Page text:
Instead of catching the specific exception "NumberFormatException e" we could also have used the generic "Exception e" - in general, however, the exact exception is preferred.
The parseInt method is somewhat unique, because you don't have to catch the exception. Almost all other methods that throw an exception force you to catch the potential error.
However, this will not compile, because the valueOf method returns a Double type, instead of a double. The Double class is, actually, called a wrapper class: it is essentially a double number, but enhanced with several methods. It "wraps" the basic type "double" around several methods to make it potentially more usable.
However, in our case we do want a double, not a Double, so we look again at the Java API to find the method doubleValue of the Double class, which turns a Double into a double. Confusing? Probably, but once you know how to convert a string to a double, you can always use a variation of that code...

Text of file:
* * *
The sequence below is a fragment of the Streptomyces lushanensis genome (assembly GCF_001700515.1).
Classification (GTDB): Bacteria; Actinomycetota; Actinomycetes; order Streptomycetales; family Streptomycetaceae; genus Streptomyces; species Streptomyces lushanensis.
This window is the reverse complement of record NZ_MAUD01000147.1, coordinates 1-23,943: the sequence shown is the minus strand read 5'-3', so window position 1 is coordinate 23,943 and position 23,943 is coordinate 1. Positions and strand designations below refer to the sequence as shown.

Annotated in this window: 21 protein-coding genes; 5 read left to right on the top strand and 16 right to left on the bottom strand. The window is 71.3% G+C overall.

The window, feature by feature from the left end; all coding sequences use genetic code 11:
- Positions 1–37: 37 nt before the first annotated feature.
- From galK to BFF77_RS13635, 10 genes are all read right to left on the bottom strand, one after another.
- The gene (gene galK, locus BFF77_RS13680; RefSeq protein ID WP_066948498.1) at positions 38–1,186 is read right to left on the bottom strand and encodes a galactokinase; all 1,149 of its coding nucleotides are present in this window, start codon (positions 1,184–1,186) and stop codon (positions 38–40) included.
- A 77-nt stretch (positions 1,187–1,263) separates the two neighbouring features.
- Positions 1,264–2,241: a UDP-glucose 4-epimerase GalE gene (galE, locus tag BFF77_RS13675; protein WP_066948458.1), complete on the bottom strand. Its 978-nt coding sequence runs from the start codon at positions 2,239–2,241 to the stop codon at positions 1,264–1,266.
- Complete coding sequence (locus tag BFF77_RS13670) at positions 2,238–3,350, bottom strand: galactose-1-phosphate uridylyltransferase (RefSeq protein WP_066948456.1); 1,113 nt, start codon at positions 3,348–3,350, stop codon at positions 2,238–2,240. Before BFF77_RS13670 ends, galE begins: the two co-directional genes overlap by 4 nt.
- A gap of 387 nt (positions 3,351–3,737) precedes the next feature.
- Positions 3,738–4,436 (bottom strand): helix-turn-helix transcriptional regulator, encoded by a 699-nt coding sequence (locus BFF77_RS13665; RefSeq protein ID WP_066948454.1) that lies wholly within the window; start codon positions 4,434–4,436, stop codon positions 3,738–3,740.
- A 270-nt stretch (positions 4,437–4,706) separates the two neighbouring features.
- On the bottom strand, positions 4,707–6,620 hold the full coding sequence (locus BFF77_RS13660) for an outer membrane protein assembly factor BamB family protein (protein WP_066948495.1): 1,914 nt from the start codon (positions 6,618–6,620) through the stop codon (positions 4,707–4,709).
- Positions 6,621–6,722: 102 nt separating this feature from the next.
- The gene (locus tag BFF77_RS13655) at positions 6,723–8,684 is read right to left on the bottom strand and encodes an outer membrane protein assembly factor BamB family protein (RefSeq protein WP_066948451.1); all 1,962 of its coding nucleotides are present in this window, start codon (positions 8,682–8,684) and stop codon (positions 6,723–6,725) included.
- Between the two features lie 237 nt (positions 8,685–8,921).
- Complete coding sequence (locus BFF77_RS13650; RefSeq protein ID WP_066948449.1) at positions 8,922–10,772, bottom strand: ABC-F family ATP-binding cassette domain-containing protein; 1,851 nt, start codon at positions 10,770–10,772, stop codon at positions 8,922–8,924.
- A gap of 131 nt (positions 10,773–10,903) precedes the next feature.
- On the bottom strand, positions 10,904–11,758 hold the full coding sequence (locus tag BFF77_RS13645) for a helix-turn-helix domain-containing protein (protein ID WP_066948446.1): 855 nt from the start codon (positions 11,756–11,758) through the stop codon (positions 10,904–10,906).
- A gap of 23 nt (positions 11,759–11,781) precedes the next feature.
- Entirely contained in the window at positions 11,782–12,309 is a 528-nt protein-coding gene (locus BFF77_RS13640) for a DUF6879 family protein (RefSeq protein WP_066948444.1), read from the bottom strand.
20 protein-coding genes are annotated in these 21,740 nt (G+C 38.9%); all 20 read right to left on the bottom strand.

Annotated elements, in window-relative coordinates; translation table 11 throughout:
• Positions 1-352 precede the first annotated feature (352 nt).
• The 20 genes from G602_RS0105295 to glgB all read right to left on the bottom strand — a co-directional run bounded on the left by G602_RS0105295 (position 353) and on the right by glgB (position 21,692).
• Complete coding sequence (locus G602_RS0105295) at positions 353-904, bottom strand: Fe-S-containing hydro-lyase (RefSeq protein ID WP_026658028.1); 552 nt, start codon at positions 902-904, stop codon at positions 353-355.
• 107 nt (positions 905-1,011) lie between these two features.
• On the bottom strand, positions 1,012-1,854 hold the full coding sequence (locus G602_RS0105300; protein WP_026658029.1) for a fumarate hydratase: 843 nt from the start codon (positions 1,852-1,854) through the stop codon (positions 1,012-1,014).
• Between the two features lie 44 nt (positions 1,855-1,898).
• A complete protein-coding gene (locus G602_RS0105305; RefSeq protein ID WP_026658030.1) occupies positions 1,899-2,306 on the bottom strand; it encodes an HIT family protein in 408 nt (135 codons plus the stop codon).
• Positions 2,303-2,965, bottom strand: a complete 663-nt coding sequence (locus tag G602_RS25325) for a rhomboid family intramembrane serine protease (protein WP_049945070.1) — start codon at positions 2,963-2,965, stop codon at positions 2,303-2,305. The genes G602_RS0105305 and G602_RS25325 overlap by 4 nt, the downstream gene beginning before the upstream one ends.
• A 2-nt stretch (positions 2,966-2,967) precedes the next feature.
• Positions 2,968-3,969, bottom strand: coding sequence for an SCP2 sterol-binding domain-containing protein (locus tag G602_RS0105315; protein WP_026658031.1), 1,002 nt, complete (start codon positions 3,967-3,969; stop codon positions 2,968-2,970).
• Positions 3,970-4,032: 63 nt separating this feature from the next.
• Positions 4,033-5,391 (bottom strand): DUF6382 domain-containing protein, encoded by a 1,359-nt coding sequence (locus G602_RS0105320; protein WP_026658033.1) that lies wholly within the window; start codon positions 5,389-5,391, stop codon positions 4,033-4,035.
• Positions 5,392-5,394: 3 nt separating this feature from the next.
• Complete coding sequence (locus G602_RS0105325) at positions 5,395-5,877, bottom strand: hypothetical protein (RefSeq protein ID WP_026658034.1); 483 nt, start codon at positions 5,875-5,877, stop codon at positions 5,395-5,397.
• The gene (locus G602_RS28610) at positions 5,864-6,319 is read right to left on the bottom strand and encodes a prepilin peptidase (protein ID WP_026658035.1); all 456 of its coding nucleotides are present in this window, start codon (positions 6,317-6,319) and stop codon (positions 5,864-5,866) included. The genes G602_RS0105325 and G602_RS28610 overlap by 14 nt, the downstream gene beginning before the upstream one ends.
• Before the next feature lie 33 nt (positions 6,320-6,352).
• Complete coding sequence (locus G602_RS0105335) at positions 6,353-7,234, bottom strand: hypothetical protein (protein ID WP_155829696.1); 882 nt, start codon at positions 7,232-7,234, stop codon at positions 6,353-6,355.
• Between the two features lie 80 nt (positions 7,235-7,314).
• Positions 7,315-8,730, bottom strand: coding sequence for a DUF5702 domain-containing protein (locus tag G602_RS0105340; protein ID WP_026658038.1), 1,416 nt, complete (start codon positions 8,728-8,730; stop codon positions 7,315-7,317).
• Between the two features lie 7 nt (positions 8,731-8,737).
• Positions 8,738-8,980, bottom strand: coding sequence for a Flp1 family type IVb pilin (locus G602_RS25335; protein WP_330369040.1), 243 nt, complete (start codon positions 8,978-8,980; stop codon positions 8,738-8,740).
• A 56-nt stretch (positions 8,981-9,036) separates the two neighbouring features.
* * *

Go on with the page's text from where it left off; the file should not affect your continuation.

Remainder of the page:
Now, the correct code to convert a string into a double number might contain the following lines:
That method will try to convert a string into a double number. If successful, x will contain that double number. If not, x will be set to 0.0 (which may or may not be what you need).
The point of Java's execption-handling mechanism - which we will call "try-catch" block - is two-fold:
|It forces you to catch a potential error when using methods that throw an error (except the parseInt method) - therefore trying to stop you from creating programs that can "crash" easily.|
|It allows you to provide the code for what exactly you want to have happen in case an error occur - therefore trying to give you the flexibility you need to create "good" programs.|